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Ask Dr. Don

Refinancing after a divorce

Dear Dr. Don,
I am recently divorced. My ex-husband signed a quitclaim deed so that I am now sole owner of my home. I have also changed my name back to my maiden name. I would like to refinance my mortgage to take advantage of the lower interest rates, but am concerned that a bank is going to question all these changes. I have been making the payments by myself and they have been on time for over 18 months. Any suggestions that will help me untangle this ball of yarn?
Thank you!
Pam Percentage

Dear Pam,
It doesn't sound like you're dropping any stitches, but let's see what the good doctor can do for you.

First, the bank isn't going to go into apoplexy over you taking back your name. It shouldn't be a problem with the credit bureau either, but I'd recommend that you get a copy of your credit report and make sure the name change went through OK and that the information on your credit report is accurate.

While you're doing that you might as well check on your credit score too. Any of the three major credit bureaus can provide you with a credit report and a credit score for $12.95 or less. There's no real need to get all three bureau's reports.

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According to, a quitclaim deed transfers whatever ownership interest you have in the property. It makes no guarantees about the extent of your interest.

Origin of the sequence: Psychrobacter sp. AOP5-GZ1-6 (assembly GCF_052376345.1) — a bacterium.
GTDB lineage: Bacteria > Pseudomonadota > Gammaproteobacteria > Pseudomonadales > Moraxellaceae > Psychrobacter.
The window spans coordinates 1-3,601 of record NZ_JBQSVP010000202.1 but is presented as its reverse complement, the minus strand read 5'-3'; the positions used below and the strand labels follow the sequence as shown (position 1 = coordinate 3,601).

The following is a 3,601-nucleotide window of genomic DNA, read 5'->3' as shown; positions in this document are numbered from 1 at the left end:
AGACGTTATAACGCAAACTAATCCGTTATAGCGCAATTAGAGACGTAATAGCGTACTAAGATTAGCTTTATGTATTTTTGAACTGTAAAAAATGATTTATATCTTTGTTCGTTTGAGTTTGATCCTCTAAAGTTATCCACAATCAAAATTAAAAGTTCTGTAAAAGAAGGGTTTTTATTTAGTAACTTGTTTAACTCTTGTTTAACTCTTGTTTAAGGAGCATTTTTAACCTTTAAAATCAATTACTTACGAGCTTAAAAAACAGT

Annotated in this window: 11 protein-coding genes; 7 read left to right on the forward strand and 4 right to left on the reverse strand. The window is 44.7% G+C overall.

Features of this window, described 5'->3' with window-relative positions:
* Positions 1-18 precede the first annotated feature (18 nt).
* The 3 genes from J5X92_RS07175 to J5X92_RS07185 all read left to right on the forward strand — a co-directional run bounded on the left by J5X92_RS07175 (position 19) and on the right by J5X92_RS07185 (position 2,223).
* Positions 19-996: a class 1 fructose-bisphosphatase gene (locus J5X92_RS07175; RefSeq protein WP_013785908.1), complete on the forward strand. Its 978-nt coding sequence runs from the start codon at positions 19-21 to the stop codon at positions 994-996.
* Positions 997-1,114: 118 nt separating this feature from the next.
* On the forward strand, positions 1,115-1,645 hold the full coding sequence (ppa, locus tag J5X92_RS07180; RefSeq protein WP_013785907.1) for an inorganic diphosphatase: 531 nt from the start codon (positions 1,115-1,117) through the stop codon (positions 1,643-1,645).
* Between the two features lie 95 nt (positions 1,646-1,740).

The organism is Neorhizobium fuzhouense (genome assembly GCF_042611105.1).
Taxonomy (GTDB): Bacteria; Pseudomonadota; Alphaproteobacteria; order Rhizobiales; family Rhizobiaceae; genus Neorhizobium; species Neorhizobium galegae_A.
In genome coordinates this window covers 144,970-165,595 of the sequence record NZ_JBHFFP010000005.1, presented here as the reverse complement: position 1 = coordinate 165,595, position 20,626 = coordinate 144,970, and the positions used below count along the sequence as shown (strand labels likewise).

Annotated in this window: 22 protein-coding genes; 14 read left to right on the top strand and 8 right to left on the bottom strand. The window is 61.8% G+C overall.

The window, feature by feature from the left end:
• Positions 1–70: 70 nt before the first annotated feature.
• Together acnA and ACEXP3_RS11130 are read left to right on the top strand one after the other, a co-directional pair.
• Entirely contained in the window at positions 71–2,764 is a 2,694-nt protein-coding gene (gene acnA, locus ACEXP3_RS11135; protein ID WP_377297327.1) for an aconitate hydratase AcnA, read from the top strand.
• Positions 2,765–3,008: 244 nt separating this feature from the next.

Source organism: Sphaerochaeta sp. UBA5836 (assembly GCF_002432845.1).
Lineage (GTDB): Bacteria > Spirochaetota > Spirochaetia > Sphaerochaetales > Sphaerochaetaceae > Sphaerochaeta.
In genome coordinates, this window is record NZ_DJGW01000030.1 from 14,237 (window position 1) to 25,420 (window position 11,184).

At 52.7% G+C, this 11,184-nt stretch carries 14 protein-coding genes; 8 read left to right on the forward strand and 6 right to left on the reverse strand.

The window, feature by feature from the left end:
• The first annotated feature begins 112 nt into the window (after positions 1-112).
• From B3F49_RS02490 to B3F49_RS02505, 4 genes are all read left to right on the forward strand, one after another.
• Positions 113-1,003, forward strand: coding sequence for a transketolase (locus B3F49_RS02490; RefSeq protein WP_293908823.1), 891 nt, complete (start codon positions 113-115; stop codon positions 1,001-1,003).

Quitclaim deeds are commonly used by divorcing couples. One spouse signs all his or her rights in the couple's real estate over to the other. This can be especially useful if it isn't clear how much of an interest, if any, one spouse has in property that's held in another spouse's name.

That doesn't mean that your ex is off the crochet hook when it comes to payments. Regardless of the divorce decree, if the mortgage was a joint obligation prior to the divorce, it continues to be a joint obligation. (That's also true with credit cards.) The FTC has a pamphlet available online about credit and divorce that provides additional information.

The lender's biggest concern in refinancing your mortgage will be your income history and current employment. No late pays over the last 18 months is a good start, but that's a credit history you share with your ex-husband.

Lenders typically like a payment to income ratio of 28 percent and won't lend if the mortgage payment is more than 33 percent of your monthly income. The more equity (ownership interest) you have in the home, the easier it will be to find financing. Bankrate's How much house can you afford? calculator can help you determine if you're in the ballpark for getting a loan on your income. (Just list your equity as the down payment amount.)

If you can't qualify for a refinancing on your own, then you should put some serious thought into the idea of selling the house and moving into a home you can afford. Keeping the mortgage in both your names has worked for 18 months, but isn't a long-term solution.

As always, you can shop mortgage rates on Bankrate. You can also use its refinancing calculator to see how much money you'll save with the new mortgage loan.

-- Posted: Nov. 12, 2001

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See Also
Refinancing: Get it while it's hot
Cash-out refinancing vs. home equity loans
When refinancing activity booms, watch out for mortgage tricks

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